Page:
Baron Poynings

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The title of Baron Poynings was created twice in the Peerage of England.

The first creation was for Sir Michael Poynings,[1] who was summoned to Parliament from 20 November 1348 to 24 February 1568 by writs directed Michaeli de Ponynges, 'whereby he is held to have become Lord Poynings'.[2] On the death of the fourth baron in 1446, his granddaughter, Eleanor Poynings, who had married Sir Henry Percy, later 3rd Earl of Northumberland, became de jure suo jure Baroness Poynings.[3] Percy was summoned to Parliament on her behalf from 14 December 1446 to 26 May 1455 by writs directed Henrico de Percy, chivaler, domino de Poynings. The 3rd Earl was slain at the Battle of Towton on 29 March 1461. His widow, Eleanor, Baroness Poynings, died in February 1484. Their son, Henry Percy, 4th Earl of Northumberland, succeeded to the barony, and since that time the barony of Poynings 'has followed the devolutions of the barony of Percy'.[3]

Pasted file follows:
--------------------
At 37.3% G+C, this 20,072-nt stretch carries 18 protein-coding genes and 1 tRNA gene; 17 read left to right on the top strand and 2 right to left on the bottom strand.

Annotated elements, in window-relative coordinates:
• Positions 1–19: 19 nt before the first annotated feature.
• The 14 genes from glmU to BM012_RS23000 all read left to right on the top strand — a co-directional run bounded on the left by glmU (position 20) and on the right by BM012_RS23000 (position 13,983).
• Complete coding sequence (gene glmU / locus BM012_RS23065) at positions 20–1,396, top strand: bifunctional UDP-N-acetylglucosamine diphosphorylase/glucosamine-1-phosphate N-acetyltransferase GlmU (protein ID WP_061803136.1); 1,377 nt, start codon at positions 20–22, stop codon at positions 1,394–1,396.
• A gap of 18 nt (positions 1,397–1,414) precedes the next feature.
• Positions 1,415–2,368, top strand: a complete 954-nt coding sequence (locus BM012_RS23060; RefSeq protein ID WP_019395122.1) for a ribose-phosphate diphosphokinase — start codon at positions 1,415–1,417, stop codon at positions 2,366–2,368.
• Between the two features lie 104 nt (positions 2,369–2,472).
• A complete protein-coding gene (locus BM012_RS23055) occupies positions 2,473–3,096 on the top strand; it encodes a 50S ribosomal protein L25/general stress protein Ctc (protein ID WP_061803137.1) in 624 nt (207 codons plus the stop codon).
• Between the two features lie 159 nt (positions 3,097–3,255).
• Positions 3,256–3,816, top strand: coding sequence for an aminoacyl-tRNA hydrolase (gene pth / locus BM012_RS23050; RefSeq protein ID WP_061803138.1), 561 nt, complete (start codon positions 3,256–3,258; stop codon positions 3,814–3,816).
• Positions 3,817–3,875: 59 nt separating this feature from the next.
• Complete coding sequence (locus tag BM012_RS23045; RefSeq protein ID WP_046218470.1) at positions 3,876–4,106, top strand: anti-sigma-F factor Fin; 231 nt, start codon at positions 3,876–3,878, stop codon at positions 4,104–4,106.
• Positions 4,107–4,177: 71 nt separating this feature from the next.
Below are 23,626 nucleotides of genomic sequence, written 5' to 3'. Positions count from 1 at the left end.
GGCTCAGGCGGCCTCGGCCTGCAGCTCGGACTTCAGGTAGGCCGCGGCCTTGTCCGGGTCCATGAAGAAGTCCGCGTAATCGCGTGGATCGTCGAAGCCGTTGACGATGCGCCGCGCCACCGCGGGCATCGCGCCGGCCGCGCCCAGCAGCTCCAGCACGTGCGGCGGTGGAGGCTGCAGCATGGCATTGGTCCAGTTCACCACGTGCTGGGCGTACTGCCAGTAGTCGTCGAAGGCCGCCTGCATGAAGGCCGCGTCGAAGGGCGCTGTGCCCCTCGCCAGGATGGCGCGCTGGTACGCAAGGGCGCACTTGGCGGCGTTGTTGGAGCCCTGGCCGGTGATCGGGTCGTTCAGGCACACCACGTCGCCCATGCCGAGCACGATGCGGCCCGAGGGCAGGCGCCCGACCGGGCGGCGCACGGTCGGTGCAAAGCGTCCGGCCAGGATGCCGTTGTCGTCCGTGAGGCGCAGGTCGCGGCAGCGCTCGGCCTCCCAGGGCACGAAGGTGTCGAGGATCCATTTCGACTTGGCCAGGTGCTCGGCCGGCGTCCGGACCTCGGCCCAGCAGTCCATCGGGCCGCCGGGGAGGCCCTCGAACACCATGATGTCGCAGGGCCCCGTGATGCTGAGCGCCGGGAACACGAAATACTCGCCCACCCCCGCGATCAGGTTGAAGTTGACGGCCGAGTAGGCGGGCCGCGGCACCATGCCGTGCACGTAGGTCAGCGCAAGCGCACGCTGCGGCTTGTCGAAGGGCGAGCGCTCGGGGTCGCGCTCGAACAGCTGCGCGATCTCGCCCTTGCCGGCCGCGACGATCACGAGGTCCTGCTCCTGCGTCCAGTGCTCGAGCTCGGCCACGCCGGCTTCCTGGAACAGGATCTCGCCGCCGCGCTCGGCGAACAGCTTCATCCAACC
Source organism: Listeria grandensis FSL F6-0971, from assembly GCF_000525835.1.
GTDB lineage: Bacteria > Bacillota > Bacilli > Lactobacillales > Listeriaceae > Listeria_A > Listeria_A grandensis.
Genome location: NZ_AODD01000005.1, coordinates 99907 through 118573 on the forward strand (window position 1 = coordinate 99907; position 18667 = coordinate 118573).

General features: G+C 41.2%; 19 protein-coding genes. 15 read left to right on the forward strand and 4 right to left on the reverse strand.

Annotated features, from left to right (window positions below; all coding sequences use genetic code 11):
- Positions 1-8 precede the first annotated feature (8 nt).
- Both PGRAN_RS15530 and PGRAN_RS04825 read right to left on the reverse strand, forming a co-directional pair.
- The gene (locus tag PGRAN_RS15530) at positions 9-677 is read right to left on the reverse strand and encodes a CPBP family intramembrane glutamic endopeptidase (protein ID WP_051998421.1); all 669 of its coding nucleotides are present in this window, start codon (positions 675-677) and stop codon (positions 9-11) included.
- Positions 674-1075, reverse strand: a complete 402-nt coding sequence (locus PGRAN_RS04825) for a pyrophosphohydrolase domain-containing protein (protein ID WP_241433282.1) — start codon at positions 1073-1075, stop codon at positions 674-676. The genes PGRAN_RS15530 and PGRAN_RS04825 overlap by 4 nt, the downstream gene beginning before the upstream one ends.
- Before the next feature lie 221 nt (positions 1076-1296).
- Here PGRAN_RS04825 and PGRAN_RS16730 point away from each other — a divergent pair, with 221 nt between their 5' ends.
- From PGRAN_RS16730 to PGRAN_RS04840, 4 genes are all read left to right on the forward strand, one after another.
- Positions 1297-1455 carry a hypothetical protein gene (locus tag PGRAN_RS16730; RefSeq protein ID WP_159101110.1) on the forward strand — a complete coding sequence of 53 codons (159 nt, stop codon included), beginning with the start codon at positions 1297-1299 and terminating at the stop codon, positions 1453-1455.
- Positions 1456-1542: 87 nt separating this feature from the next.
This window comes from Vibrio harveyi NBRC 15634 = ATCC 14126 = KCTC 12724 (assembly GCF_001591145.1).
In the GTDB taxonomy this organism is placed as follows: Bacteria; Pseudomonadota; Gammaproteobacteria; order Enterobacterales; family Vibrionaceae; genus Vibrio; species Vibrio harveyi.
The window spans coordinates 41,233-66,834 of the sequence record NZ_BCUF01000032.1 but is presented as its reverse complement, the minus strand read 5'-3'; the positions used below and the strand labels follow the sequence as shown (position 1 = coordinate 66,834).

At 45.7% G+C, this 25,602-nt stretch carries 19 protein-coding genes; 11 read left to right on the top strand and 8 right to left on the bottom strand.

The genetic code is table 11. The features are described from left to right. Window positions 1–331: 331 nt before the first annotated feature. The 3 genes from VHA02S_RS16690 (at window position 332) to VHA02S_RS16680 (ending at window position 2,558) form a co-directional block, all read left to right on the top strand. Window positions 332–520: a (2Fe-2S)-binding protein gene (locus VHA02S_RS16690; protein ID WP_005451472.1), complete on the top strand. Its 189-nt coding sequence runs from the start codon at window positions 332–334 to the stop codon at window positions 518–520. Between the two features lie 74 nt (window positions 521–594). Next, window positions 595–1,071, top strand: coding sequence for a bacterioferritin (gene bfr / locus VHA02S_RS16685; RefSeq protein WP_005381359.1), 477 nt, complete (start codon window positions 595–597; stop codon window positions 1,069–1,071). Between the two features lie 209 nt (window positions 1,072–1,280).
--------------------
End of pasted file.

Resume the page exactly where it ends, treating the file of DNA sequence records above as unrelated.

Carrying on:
The second creation of the barony was for Thomas Poynings, who was created Baron Poynings on 30 January 1545. At his death on 17 or 18 August of the same year, the second creation of the barony became extinct.[4]

Barons Poynings (1337)

Baron Poynings (1545)


  1. Fleming 2004.
  2. Cokayne 1945, p. 661.
  3. 3.0 3.1 Cokayne 1945, p. 665.
  4. Cokayne 1945, p. 669.